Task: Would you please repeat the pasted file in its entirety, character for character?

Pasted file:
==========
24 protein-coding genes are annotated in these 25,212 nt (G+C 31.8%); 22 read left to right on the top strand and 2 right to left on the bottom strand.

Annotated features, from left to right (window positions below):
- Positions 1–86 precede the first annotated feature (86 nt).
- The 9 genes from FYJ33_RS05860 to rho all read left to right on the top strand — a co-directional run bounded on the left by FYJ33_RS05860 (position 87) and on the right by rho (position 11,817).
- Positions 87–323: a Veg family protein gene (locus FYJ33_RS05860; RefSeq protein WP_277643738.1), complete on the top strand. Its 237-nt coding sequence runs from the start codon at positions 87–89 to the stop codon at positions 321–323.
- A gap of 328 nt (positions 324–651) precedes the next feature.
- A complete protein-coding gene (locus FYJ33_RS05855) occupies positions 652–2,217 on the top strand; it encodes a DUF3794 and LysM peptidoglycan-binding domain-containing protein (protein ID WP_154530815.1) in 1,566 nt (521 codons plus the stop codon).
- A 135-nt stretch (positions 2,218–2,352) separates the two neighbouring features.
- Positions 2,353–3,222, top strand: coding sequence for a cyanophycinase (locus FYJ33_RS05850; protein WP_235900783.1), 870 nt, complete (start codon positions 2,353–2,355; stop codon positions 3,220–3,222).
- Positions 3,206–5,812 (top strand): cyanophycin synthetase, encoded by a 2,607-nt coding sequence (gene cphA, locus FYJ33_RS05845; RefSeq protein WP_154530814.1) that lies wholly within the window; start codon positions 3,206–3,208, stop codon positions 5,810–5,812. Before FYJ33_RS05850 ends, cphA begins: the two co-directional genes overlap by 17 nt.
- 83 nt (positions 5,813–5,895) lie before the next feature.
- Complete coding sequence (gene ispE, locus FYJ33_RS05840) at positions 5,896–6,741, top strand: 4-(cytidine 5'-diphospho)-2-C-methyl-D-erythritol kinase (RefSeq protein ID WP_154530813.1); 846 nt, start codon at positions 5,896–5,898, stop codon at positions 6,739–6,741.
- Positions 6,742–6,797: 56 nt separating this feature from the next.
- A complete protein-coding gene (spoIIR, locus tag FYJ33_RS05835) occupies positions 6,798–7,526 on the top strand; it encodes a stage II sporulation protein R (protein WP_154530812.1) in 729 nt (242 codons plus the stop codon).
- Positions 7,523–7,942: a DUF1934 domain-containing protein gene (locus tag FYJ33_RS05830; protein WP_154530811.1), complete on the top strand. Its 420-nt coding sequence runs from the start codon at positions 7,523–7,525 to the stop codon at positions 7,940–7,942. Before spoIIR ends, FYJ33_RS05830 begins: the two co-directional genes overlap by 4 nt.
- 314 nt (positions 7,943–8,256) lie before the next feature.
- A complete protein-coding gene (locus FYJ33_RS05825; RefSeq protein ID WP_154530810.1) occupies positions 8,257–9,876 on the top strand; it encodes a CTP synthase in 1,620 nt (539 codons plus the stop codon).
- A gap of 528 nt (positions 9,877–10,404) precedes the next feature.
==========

24 protein-coding genes are annotated in these 25,212 nt (G+C 31.8%); 22 read left to right on the top strand and 2 right to left on the bottom strand.

Annotated features, from left to right (window positions below):
- Positions 1–86 precede the first annotated feature (86 nt).
- The 9 genes from FYJ33_RS05860 to rho all read left to right on the top strand — a co-directional run bounded on the left by FYJ33_RS05860 (position 87) and on the right by rho (position 11,817).
- Positions 87–323: a Veg family protein gene (locus FYJ33_RS05860; RefSeq protein WP_277643738.1), complete on the top strand. Its 237-nt coding sequence runs from the start codon at positions 87–89 to the stop codon at positions 321–323.
- A gap of 328 nt (positions 324–651) precedes the next feature.
- A complete protein-coding gene (locus FYJ33_RS05855) occupies positions 652–2,217 on the top strand; it encodes a DUF3794 and LysM peptidoglycan-binding domain-containing protein (protein ID WP_154530815.1) in 1,566 nt (521 codons plus the stop codon).
- A 135-nt stretch (positions 2,218–2,352) separates the two neighbouring features.
- Positions 2,353–3,222, top strand: coding sequence for a cyanophycinase (locus FYJ33_RS05850; protein WP_235900783.1), 870 nt, complete (start codon positions 2,353–2,355; stop codon positions 3,220–3,222).
- Positions 3,206–5,812 (top strand): cyanophycin synthetase, encoded by a 2,607-nt coding sequence (gene cphA, locus FYJ33_RS05845; RefSeq protein WP_154530814.1) that lies wholly within the window; start codon positions 3,206–3,208, stop codon positions 5,810–5,812. Before FYJ33_RS05850 ends, cphA begins: the two co-directional genes overlap by 17 nt.
- 83 nt (positions 5,813–5,895) lie before the next feature.
- Complete coding sequence (gene ispE, locus FYJ33_RS05840) at positions 5,896–6,741, top strand: 4-(cytidine 5'-diphospho)-2-C-methyl-D-erythritol kinase (RefSeq protein ID WP_154530813.1); 846 nt, start codon at positions 5,896–5,898, stop codon at positions 6,739–6,741.
- Positions 6,742–6,797: 56 nt separating this feature from the next.
- A complete protein-coding gene (spoIIR, locus tag FYJ33_RS05835) occupies positions 6,798–7,526 on the top strand; it encodes a stage II sporulation protein R (protein WP_154530812.1) in 729 nt (242 codons plus the stop codon).
- Positions 7,523–7,942: a DUF1934 domain-containing protein gene (locus tag FYJ33_RS05830; protein WP_154530811.1), complete on the top strand. Its 420-nt coding sequence runs from the start codon at positions 7,523–7,525 to the stop codon at positions 7,940–7,942. Before spoIIR ends, FYJ33_RS05830 begins: the two co-directional genes overlap by 4 nt.
- 314 nt (positions 7,943–8,256) lie before the next feature.
- A complete protein-coding gene (locus FYJ33_RS05825; RefSeq protein ID WP_154530810.1) occupies positions 8,257–9,876 on the top strand; it encodes a CTP synthase in 1,620 nt (539 codons plus the stop codon).
- A gap of 528 nt (positions 9,877–10,404) precedes the next feature.